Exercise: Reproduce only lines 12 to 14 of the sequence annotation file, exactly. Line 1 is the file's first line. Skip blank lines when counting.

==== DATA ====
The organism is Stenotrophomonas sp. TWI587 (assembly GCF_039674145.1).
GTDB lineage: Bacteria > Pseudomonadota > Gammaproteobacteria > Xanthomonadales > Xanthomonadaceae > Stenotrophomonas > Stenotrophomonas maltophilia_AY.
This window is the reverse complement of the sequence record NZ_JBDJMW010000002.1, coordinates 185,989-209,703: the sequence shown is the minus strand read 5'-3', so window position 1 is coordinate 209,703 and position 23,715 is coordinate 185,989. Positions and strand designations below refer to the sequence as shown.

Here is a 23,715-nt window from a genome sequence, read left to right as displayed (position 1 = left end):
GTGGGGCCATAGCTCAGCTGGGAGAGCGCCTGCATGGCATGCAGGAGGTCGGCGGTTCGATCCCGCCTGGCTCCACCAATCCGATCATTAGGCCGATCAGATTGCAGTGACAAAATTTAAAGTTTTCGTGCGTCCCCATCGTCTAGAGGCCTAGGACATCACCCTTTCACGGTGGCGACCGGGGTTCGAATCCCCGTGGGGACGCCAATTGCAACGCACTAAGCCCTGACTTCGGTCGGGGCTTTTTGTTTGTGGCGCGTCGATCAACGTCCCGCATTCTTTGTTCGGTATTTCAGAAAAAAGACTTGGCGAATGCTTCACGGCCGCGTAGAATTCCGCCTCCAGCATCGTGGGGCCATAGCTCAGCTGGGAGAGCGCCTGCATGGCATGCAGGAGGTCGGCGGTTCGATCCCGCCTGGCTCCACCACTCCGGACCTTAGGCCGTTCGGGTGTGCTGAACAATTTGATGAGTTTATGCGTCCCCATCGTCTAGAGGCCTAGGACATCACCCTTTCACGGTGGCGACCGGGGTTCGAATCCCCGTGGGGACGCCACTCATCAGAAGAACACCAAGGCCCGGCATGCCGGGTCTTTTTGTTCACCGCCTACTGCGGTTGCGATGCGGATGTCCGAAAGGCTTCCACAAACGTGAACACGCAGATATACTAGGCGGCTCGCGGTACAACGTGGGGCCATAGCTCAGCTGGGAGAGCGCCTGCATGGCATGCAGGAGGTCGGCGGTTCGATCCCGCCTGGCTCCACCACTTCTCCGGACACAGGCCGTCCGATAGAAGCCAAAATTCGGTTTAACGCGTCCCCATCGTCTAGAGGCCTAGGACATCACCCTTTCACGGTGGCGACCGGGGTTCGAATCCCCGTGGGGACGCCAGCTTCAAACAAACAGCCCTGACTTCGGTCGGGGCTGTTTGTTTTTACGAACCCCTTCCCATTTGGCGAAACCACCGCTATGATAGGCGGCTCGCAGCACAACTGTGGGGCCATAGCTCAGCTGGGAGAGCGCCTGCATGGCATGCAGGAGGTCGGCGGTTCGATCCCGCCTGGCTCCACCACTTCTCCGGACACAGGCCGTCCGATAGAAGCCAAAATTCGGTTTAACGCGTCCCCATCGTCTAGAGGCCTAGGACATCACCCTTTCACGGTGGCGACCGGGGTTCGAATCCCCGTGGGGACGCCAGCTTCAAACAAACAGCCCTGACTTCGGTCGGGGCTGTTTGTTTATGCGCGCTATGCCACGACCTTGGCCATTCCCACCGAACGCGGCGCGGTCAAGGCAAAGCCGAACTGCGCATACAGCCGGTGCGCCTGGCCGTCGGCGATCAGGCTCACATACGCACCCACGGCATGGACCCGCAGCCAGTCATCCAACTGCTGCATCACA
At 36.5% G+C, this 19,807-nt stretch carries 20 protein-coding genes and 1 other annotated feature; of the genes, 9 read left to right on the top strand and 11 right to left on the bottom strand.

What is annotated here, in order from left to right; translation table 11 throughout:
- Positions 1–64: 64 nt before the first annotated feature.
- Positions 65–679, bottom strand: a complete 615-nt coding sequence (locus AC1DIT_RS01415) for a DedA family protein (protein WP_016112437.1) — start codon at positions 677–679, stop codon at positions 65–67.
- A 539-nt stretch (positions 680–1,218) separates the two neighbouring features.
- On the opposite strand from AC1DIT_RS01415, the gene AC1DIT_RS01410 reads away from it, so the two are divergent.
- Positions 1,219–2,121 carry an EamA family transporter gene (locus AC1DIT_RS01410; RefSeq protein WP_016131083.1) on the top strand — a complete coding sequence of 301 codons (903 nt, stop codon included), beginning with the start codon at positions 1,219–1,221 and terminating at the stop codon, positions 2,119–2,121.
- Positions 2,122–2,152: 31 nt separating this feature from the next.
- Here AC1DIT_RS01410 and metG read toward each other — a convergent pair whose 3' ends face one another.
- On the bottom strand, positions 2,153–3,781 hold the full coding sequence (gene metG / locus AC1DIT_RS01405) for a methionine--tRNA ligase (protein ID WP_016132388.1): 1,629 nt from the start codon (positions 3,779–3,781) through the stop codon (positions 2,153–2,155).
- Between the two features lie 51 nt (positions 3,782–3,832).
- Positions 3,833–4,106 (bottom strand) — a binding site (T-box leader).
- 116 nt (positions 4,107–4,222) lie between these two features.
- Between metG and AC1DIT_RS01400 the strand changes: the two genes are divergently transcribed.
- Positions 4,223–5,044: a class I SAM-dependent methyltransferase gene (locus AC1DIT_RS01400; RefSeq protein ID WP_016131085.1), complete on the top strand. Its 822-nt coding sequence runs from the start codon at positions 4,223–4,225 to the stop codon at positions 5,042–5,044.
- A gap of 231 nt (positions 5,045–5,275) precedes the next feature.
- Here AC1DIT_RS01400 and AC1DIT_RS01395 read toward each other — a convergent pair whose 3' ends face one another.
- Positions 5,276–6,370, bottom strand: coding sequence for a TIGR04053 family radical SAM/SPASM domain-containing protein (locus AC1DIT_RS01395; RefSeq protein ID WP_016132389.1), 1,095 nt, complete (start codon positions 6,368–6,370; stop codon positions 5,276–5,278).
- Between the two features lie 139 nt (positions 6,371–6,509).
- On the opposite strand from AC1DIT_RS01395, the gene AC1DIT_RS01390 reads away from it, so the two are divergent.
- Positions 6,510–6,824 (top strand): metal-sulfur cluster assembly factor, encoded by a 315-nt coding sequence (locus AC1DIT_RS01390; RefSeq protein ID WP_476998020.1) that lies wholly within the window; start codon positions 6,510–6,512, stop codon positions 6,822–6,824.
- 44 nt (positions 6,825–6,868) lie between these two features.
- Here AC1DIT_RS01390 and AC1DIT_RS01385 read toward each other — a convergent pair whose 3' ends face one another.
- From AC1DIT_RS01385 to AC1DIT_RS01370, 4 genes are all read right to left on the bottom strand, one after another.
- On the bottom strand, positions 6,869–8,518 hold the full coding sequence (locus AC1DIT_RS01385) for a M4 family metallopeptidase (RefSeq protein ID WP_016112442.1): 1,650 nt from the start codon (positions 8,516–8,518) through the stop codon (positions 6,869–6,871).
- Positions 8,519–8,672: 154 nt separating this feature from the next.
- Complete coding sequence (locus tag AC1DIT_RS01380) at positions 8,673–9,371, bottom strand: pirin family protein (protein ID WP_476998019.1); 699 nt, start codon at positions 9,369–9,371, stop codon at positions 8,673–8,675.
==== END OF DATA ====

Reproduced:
- Positions 1,219–2,121 carry an EamA family transporter gene (locus AC1DIT_RS01410; RefSeq protein WP_016131083.1) on the top strand — a complete coding sequence of 301 codons (903 nt, stop codon included), beginning with the start codon at positions 1,219–1,221 and terminating at the stop codon, positions 2,119–2,121.
- Positions 2,122–2,152: 31 nt separating this feature from the next.
- Here AC1DIT_RS01410 and metG read toward each other — a convergent pair whose 3' ends face one another.